Government must address anomaly over mandatory retirement age for public servants – Cowen

Published on: 17 May 2018

Fianna Fáil Spokesperson on Public Expenditure and Reform Barry Cowen TD has criticised the Government for failing to address an anomaly with the mandatory retirement age for public servants.

Deputy Cowen made the comments after raising the issue by way of Parliamentary Question with the Minister for Public Expenditure and Reform Paschal Donohoe. The Minister failed to confirm a specific date for the introduction of legislation on increasing the retirement age for public servants.

Deputy Cowen said, “Under the current regime public servants face a mandatory retirement once they reach 65 years of age. However, these same workers have to wait until they reach 66 before they can start receiving their pension. This leaves them with a full year where they are left with no income.

“This issue will be exacerbated in the coming years when the pensionable age will increase further to 67 in 2021 and 68 in 2028. We have the current ludicrous situation whereby people being forced to retire are signing on for Jobseeker Allowance for the intervening year. The situation is unsustainable and is putting huge financial strain on people.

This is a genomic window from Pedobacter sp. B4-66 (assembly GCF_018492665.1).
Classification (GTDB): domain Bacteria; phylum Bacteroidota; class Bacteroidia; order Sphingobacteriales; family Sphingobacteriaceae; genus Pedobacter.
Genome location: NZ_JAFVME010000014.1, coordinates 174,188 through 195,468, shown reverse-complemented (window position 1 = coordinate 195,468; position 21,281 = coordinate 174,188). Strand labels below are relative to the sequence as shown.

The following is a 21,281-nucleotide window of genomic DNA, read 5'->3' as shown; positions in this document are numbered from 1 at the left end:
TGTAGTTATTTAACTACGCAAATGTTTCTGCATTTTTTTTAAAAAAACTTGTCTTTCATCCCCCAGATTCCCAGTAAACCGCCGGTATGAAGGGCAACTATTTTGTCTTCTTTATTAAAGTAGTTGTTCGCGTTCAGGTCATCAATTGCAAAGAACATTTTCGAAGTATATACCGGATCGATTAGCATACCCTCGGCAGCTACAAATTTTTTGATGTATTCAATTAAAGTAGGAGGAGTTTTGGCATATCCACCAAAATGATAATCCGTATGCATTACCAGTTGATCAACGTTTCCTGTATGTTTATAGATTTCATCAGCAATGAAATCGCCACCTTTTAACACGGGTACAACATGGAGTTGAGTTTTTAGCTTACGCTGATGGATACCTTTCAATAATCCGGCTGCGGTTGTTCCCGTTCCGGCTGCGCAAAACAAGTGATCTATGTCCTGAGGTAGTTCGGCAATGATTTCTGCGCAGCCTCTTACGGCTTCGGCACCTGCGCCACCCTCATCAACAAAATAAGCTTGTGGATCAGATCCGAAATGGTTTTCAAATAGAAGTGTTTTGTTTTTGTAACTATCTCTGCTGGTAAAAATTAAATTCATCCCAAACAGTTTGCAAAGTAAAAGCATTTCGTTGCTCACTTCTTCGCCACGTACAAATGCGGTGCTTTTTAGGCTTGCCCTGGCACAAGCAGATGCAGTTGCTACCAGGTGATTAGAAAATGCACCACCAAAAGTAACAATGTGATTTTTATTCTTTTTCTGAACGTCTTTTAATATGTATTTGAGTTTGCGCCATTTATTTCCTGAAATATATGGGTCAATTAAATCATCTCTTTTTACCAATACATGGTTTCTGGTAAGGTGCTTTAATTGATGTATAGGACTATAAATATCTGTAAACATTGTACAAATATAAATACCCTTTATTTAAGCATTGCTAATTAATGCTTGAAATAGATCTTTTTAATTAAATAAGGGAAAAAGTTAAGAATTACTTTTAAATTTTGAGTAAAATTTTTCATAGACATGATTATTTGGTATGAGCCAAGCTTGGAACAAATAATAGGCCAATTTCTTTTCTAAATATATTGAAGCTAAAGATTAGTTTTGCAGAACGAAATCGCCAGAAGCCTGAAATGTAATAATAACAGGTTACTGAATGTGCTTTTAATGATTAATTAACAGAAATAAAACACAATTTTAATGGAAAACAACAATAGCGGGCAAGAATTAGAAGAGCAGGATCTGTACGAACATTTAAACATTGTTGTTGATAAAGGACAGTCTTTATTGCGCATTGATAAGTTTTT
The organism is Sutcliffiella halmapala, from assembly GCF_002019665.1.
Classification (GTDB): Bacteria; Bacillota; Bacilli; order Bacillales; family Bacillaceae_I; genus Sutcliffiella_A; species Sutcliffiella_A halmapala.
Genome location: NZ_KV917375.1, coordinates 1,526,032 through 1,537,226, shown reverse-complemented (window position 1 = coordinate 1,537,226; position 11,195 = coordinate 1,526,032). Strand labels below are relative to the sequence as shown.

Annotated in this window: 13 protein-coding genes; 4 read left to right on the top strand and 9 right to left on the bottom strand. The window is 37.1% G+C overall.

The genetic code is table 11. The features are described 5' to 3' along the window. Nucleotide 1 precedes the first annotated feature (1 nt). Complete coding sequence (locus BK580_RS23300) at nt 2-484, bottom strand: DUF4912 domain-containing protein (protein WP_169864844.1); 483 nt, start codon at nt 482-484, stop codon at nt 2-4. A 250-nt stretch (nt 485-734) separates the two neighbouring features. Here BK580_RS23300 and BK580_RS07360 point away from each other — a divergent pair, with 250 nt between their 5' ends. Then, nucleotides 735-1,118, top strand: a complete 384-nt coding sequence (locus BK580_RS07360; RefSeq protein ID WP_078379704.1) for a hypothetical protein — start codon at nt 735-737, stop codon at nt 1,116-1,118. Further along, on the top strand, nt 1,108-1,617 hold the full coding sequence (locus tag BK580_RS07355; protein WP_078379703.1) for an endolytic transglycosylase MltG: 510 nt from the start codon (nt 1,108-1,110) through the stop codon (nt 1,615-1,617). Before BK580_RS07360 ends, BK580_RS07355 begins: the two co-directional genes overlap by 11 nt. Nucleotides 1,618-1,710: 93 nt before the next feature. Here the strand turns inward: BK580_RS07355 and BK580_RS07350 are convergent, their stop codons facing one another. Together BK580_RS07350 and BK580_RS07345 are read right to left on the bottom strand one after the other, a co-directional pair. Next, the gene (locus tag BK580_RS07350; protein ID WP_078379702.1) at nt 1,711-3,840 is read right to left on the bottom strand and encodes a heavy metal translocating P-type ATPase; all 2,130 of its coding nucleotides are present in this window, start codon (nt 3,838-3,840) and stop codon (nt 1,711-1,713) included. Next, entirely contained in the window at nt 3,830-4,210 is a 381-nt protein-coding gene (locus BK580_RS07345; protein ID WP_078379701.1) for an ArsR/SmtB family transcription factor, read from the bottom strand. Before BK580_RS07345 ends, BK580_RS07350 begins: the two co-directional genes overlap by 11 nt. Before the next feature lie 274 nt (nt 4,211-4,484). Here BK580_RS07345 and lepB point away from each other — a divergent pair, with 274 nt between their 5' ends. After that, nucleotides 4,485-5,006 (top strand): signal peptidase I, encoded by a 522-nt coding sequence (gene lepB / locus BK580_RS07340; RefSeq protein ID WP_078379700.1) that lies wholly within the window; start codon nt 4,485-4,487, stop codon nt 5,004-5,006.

“In December of last year Minister Donohoe announced that he was increasing the mandatory retirement age to 70 years. This announcement was welcome but here we are nearly six months later and there has been no sign of the legislation required to put this commitment into effect. It is vital that this Bill is passed before the summer recess. There are many cohorts of public sector workers who will be approaching retirement in September. These workers want to continue to work until they can claim their pension but cannot until the legislation is put in place.

“Minister Donohoe announced today that he expects the legislation to be published in June but no solid date has been given. This means that it is highly questionable this legislation will be passed before the summer recess. It is imperative that when the Bill is published, permission is sought from the Oireachtas Committee to waive the need for pre-legislative scrutiny and this is what I put to the Minister today in the Dáil,” concluded Deputy Cowen.

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